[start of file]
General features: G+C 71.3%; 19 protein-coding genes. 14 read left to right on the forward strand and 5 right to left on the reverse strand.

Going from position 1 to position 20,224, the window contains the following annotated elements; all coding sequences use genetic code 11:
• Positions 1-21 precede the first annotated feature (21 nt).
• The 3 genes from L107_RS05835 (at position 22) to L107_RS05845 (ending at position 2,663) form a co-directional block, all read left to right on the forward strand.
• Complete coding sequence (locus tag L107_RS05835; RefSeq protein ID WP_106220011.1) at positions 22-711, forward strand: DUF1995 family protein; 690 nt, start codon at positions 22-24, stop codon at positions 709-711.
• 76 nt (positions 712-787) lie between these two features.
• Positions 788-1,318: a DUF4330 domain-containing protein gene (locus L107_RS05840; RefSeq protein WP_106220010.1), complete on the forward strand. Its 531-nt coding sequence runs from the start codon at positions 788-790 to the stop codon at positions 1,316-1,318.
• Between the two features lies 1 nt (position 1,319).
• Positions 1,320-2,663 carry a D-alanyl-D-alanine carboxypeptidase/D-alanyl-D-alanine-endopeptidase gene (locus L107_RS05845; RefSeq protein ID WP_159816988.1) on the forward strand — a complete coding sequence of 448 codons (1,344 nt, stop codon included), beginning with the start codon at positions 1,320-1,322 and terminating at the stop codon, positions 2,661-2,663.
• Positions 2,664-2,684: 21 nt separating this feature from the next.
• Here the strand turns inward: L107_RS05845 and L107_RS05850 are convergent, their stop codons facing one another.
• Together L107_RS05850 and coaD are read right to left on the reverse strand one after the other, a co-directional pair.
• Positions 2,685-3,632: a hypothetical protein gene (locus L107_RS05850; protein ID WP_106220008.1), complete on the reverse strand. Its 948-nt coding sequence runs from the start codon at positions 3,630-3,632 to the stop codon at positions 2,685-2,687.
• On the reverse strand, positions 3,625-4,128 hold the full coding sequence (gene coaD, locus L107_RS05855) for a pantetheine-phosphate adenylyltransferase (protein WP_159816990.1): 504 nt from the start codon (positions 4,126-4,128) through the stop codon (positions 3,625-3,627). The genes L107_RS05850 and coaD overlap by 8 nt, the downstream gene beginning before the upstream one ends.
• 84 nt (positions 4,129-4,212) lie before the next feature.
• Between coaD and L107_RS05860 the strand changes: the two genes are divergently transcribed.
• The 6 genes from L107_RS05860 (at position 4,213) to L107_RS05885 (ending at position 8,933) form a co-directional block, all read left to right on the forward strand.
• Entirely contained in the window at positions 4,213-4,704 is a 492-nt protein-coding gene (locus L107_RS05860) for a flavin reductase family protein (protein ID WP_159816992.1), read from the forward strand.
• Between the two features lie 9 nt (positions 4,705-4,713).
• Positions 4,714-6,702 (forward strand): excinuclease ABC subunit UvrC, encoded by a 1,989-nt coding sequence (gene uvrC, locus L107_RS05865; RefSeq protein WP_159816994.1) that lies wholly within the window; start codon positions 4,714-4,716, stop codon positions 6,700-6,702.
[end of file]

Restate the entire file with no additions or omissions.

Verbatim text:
General features: G+C 71.3%; 19 protein-coding genes. 14 read left to right on the forward strand and 5 right to left on the reverse strand.

Going from position 1 to position 20,224, the window contains the following annotated elements; all coding sequences use genetic code 11:
• Positions 1-21 precede the first annotated feature (21 nt).
• The 3 genes from L107_RS05835 (at position 22) to L107_RS05845 (ending at position 2,663) form a co-directional block, all read left to right on the forward strand.
• Complete coding sequence (locus tag L107_RS05835; RefSeq protein ID WP_106220011.1) at positions 22-711, forward strand: DUF1995 family protein; 690 nt, start codon at positions 22-24, stop codon at positions 709-711.
• 76 nt (positions 712-787) lie between these two features.
• Positions 788-1,318: a DUF4330 domain-containing protein gene (locus L107_RS05840; RefSeq protein WP_106220010.1), complete on the forward strand. Its 531-nt coding sequence runs from the start codon at positions 788-790 to the stop codon at positions 1,316-1,318.
• Between the two features lies 1 nt (position 1,319).
• Positions 1,320-2,663 carry a D-alanyl-D-alanine carboxypeptidase/D-alanyl-D-alanine-endopeptidase gene (locus L107_RS05845; RefSeq protein ID WP_159816988.1) on the forward strand — a complete coding sequence of 448 codons (1,344 nt, stop codon included), beginning with the start codon at positions 1,320-1,322 and terminating at the stop codon, positions 2,661-2,663.
• Positions 2,664-2,684: 21 nt separating this feature from the next.
• Here the strand turns inward: L107_RS05845 and L107_RS05850 are convergent, their stop codons facing one another.
• Together L107_RS05850 and coaD are read right to left on the reverse strand one after the other, a co-directional pair.
• Positions 2,685-3,632: a hypothetical protein gene (locus L107_RS05850; protein ID WP_106220008.1), complete on the reverse strand. Its 948-nt coding sequence runs from the start codon at positions 3,630-3,632 to the stop codon at positions 2,685-2,687.
• On the reverse strand, positions 3,625-4,128 hold the full coding sequence (gene coaD, locus L107_RS05855) for a pantetheine-phosphate adenylyltransferase (protein WP_159816990.1): 504 nt from the start codon (positions 4,126-4,128) through the stop codon (positions 3,625-3,627). The genes L107_RS05850 and coaD overlap by 8 nt, the downstream gene beginning before the upstream one ends.
• 84 nt (positions 4,129-4,212) lie before the next feature.
• Between coaD and L107_RS05860 the strand changes: the two genes are divergently transcribed.
• The 6 genes from L107_RS05860 (at position 4,213) to L107_RS05885 (ending at position 8,933) form a co-directional block, all read left to right on the forward strand.
• Entirely contained in the window at positions 4,213-4,704 is a 492-nt protein-coding gene (locus L107_RS05860) for a flavin reductase family protein (protein ID WP_159816992.1), read from the forward strand.
• Between the two features lie 9 nt (positions 4,705-4,713).
• Positions 4,714-6,702 (forward strand): excinuclease ABC subunit UvrC, encoded by a 1,989-nt coding sequence (gene uvrC, locus L107_RS05865; RefSeq protein WP_159816994.1) that lies wholly within the window; start codon positions 4,714-4,716, stop codon positions 6,700-6,702.